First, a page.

Global airlines slashed a key industry profit forecast by 21 per cent on Sunday amid concerns over an expanding trade war and higher oil prices.
The International Air Transport Association (IATA), which represents about 290 carriers or more than 80 per cent of global air traffic, said the industry is expected to post a $28 billion profit in 2019, down from a December forecast of $35.5 billion.
"Airlines will still turn a profit this year, but there is no easy money to be made," IATA Director General Alexandre de Juniac said at the group's annual meeting in Seoul. "Creeping protectionist or isolationist political agendas are on the rise," he added.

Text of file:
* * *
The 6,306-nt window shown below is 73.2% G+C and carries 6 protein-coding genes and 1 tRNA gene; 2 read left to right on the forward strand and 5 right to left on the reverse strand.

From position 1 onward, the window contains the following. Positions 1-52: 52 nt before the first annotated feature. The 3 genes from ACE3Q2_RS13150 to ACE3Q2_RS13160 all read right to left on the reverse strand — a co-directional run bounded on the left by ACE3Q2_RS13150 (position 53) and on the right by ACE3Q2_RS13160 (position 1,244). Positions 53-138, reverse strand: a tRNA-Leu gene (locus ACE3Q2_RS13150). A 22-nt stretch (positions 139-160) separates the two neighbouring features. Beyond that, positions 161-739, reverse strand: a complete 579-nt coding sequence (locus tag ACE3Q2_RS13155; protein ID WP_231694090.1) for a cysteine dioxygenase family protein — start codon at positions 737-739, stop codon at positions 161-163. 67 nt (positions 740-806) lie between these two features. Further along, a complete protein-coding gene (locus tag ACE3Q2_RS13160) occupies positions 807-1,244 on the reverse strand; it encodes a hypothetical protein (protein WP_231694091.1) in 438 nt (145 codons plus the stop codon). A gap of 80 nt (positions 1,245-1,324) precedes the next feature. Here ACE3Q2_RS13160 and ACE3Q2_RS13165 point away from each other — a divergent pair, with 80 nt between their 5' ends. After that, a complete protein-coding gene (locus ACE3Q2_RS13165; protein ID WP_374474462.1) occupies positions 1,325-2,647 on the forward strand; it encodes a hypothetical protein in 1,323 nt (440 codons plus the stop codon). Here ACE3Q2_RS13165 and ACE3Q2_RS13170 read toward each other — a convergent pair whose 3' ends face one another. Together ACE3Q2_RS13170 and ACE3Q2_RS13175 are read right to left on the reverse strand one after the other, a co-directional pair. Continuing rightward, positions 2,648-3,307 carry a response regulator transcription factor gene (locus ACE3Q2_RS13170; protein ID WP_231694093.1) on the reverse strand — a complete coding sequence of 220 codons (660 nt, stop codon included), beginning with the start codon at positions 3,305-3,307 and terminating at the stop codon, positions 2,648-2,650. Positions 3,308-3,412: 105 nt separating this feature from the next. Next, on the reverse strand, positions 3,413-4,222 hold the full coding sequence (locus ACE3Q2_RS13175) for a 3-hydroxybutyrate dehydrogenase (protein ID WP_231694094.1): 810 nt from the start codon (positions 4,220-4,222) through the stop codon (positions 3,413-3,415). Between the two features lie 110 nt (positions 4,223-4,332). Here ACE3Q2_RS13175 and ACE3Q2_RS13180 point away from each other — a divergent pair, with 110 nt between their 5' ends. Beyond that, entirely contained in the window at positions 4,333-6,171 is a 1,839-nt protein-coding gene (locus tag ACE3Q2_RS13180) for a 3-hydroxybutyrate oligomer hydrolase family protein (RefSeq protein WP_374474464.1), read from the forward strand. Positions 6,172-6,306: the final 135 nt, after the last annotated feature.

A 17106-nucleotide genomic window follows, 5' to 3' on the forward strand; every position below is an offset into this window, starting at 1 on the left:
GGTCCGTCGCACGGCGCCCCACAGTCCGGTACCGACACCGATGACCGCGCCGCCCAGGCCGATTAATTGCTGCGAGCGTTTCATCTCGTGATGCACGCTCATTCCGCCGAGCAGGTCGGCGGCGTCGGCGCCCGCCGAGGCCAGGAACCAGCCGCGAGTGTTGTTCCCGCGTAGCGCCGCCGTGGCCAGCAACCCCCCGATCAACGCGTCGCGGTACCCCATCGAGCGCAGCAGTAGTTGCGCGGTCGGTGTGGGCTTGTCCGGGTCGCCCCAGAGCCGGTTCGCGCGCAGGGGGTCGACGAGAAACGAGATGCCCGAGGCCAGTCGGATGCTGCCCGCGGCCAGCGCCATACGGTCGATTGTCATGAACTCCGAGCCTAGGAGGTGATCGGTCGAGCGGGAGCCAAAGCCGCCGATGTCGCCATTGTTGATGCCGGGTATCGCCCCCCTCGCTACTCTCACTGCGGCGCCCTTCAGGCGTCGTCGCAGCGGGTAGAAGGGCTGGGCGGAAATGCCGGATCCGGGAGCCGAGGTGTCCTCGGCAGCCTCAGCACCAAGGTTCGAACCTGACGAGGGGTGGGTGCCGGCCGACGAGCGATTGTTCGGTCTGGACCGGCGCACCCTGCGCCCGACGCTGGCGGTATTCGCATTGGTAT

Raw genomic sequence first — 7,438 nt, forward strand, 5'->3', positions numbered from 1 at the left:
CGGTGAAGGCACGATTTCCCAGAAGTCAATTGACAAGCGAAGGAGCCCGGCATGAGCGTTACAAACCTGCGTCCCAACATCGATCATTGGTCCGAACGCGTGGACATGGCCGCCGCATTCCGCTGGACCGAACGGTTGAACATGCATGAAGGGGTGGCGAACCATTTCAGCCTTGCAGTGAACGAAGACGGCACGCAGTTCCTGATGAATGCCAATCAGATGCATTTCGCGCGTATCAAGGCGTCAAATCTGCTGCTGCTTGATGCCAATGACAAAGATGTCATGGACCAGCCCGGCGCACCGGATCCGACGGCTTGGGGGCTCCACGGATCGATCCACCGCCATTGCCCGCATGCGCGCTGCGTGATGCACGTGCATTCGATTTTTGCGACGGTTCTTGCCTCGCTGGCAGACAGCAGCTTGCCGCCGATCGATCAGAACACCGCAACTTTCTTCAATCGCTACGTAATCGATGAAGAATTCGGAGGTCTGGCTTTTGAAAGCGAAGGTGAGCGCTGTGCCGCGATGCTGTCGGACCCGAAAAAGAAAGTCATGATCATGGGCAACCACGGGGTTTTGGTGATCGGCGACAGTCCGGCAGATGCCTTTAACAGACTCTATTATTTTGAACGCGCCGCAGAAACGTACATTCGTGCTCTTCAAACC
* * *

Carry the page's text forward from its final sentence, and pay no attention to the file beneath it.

Airline profits help detect trends for consumer confidence and global trade, economists say.
Global stock markets fell on Friday after US President Donald Trump on Friday threatened tariffs on Mexican goods, adding to fears that escalating trade wars will push the US and other major economies into recession.
Airlines had reported $30 billion in annual profits in 2018, but conditions in the air cargo market - an extra source of revenue for carriers - have weakened substantially.
"You see that international trade is now at a zero growth rate, so there is an immediate impact on our cargo business," de Juniac told Reuters TV.
IATA voiced concerns that trade tensions that have forced several carriers to ground air freighters could spill into the passenger market.
Passenger capacity growth, which reached 6.9 per cent in 2019, is forecast to slow to 4.7 per cent this year, with average fares flat following a 2.1 per cent decline in 2018.